Of all the excess bursting from the frame in “The Wolf of Wall Street”, what’s missing is a trip to the normal world. That’s because, who would honestly want to go there? Jordan Belfort certainly doesn’t, but that inability to show the other side of the fence may be part of “Wolf’s” problem.
Martin Scorsese’s film about a real life Wall Street broker who swindled millions from clueless investors in fraudulent stocks and led his firm into a tailspin of sex, drugs and corruption has received a notable amount of criticism; perhaps such a crook doesn’t deserve a wacky, fun biopic based on his life, the critics say.
The question goes, does “The Wolf of Wall Street” glorify the actions of Jordan Belfort? In one way, yes. Jordan’s behavior in the real world is nothing but obscene, and Scorsese gives us three hours to revel in this wild peek behind the curtain.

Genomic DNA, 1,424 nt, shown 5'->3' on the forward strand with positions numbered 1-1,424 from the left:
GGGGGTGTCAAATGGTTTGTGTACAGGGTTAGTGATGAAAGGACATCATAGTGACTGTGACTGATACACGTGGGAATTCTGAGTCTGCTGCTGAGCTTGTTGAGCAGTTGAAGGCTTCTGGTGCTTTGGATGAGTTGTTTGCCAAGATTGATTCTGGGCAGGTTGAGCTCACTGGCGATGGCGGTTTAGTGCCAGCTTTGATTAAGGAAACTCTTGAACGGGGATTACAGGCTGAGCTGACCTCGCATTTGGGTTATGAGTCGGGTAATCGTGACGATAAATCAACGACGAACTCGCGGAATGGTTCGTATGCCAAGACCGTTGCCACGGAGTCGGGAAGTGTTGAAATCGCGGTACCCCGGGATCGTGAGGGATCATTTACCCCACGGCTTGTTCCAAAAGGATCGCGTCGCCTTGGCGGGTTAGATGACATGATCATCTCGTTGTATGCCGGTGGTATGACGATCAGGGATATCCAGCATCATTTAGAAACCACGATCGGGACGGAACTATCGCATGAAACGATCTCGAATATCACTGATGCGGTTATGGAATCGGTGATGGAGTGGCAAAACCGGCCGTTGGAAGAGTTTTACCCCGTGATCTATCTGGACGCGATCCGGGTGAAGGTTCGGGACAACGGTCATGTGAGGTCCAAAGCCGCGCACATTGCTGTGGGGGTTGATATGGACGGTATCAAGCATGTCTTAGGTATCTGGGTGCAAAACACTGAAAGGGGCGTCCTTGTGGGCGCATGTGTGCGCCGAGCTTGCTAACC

But in Belfort’s world, this is the norm. The sex romps, the montages and the drug trips all blend together over time, and it provides all the more jolt when in a bizarre twist, something from “fucking Benihana” brings him down.
Scorsese’s film makes “Spring Breakers” look tame in comparison. It languishes on each wild act of depravity and sensationalized moment of mayhem, immersing us in Belfort’s world and his narrative revisionism (“My Ferrari was white, not red,” he barks in narration at the open of the film) without any of the context of the people who aren’t making $49 million a year.
But one wonders what can be gained from a film that shares the same lack of nuances as its perverse characters. Even James Franco’s Alien had some layers to him, but Belfort is all haircut and a sales pitch.
“The Wolf of Wall Street” constantly borders that fine line between exploitation and poignant satire. Like Jordan’s life itself, the movie plays like a mess of outrageous set pieces connected only by their sheer energy. It grasps at the political, psychological and philosophical straws snagged by “Spring Breakers,” “The Bling Ring,” “American Hustle” and even Scorsese’s “Goodfellas,” but lacks the specifically distinct aesthetic style all of those films had that would give it an extra kick. Continue reading “The Wolf of Wall Street”